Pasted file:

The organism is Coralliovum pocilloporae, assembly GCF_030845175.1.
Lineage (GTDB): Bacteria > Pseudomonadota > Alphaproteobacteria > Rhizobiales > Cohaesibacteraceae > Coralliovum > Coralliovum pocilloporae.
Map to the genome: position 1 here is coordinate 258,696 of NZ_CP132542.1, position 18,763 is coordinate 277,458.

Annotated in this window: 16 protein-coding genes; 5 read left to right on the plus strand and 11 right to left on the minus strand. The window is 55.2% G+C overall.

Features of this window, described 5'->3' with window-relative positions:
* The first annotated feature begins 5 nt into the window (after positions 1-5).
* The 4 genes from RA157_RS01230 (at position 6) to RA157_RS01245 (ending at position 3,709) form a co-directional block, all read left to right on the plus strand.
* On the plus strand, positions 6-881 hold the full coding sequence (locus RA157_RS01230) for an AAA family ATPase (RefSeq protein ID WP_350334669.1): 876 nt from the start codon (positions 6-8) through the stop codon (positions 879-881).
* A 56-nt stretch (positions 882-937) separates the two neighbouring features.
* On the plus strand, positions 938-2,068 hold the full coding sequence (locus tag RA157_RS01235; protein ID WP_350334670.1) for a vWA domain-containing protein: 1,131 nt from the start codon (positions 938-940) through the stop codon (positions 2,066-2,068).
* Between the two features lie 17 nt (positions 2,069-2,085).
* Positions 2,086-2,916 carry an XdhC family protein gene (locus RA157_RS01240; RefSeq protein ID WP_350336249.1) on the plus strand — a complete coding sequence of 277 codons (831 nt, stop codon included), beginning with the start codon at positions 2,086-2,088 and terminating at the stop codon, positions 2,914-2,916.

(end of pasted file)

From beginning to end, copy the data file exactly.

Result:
The organism is Coralliovum pocilloporae, assembly GCF_030845175.1.
Lineage (GTDB): Bacteria > Pseudomonadota > Alphaproteobacteria > Rhizobiales > Cohaesibacteraceae > Coralliovum > Coralliovum pocilloporae.
Map to the genome: position 1 here is coordinate 258,696 of NZ_CP132542.1, position 18,763 is coordinate 277,458.

Annotated in this window: 16 protein-coding genes; 5 read left to right on the plus strand and 11 right to left on the minus strand. The window is 55.2% G+C overall.

Features of this window, described 5'->3' with window-relative positions:
* The first annotated feature begins 5 nt into the window (after positions 1-5).
* The 4 genes from RA157_RS01230 (at position 6) to RA157_RS01245 (ending at position 3,709) form a co-directional block, all read left to right on the plus strand.
* On the plus strand, positions 6-881 hold the full coding sequence (locus RA157_RS01230) for an AAA family ATPase (RefSeq protein ID WP_350334669.1): 876 nt from the start codon (positions 6-8) through the stop codon (positions 879-881).
* A 56-nt stretch (positions 882-937) separates the two neighbouring features.
* On the plus strand, positions 938-2,068 hold the full coding sequence (locus tag RA157_RS01235; protein ID WP_350334670.1) for a vWA domain-containing protein: 1,131 nt from the start codon (positions 938-940) through the stop codon (positions 2,066-2,068).
* Between the two features lie 17 nt (positions 2,069-2,085).
* Positions 2,086-2,916 carry an XdhC family protein gene (locus RA157_RS01240; RefSeq protein ID WP_350336249.1) on the plus strand — a complete coding sequence of 277 codons (831 nt, stop codon included), beginning with the start codon at positions 2,086-2,088 and terminating at the stop codon, positions 2,914-2,916.